Ethical Language Is Subjective. Discuss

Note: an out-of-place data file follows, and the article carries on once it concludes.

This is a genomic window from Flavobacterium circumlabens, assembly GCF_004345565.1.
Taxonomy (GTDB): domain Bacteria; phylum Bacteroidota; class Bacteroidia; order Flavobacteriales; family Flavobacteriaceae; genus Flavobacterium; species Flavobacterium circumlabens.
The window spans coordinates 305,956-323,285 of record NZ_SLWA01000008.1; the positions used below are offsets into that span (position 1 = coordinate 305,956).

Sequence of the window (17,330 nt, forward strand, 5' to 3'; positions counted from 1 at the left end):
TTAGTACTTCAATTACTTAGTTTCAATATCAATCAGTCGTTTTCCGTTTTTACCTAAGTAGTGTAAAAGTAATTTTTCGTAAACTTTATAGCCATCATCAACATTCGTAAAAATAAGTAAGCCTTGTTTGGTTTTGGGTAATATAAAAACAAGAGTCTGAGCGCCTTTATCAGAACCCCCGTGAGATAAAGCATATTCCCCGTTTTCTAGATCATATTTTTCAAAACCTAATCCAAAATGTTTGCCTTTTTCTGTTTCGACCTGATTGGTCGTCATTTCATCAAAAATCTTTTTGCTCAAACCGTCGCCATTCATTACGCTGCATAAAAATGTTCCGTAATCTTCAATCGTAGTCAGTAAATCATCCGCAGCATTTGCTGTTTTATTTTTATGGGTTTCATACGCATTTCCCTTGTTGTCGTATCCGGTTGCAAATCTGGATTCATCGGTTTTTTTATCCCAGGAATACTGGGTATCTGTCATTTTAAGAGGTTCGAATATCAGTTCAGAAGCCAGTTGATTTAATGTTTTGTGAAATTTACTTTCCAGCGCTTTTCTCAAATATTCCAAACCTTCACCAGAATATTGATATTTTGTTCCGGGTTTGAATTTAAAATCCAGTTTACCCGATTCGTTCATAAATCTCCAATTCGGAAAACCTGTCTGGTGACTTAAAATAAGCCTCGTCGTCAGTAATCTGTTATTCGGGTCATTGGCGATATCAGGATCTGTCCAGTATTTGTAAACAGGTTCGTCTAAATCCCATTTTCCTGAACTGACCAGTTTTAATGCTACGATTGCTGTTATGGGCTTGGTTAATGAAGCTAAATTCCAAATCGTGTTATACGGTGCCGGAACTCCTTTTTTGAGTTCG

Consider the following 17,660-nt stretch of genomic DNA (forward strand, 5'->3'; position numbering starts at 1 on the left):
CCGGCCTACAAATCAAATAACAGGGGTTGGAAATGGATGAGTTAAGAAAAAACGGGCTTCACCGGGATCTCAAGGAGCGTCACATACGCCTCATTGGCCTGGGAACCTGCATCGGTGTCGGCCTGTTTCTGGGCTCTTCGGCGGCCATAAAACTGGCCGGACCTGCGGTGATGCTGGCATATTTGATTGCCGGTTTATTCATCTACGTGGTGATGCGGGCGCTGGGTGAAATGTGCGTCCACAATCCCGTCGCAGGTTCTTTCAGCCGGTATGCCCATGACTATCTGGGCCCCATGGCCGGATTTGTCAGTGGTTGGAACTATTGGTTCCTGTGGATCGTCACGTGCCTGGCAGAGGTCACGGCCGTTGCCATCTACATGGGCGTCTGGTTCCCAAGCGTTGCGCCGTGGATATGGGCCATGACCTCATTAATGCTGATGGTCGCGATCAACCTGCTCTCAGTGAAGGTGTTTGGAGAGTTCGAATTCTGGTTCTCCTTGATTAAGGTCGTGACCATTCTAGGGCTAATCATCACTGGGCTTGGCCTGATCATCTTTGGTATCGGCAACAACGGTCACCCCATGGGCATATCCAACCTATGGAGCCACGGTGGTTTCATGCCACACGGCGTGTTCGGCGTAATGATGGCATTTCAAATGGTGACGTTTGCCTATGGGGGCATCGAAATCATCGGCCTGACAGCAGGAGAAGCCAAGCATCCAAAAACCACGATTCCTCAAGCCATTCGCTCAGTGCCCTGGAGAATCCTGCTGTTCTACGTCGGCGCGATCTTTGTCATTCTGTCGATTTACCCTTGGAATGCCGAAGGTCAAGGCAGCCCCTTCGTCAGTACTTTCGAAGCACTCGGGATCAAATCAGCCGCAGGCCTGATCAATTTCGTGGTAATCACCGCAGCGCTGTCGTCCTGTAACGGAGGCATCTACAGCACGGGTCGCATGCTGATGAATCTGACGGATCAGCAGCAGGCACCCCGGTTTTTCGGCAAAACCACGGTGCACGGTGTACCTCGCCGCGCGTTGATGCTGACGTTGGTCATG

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Ethical language is subjective. Discuss (35) If ethical language is subjective, this means that it is very personal to the person following the ethic or moral belief. This is contrary to ethical language being objective whereby the morals that one holds are not a result of or influenced by personal opinions or feelings, rather a result of a moral theory that lays out a set of morals to act as guidance that one must follow. G. E. Moore, David Hume, R. M Hare, A. J. Ayer and Ludwig Wittgenstein would argue that ethical language is subjective, whereas normative ethicists such as Kant, Bentham, Mill and Aristotle would argue that ethical language is objective. ‘Naturalism’ is the term used to describe the attempt to arrive at a moral system based on observations of human life. In other words, all things are knowable using empirical evidence, and thus, ethical language is objective. Naturalists argue that we can get an idea of what words such as ‘good’ mean by looking at the world and find moral laws (which do exist) through our experience and understanding of nature. For example, Utilitarianism is a form of naturalism which claims that moral laws exist. We promote goodness and happiness using nature and experience, we can work out thus, that murder, for example, is wrong because committing murder does not cause happiness. Ergo, Ethical Naturalism produces universal laws which can be used as a benchmark to measure our own and other people’s moral conduct. Meta-ethics on the other hand believes that no ethical language is universal and objective. Non-naturalists and non-cognitivists such as Cambridge philosopher G. E. Moore believe that ethical language is subjective, as by claiming that they are objective is committing the ‘naturalistic fallacy’. This states that it is a mistake to define ‘good’ in terms of things that exist (natural properties) that we already

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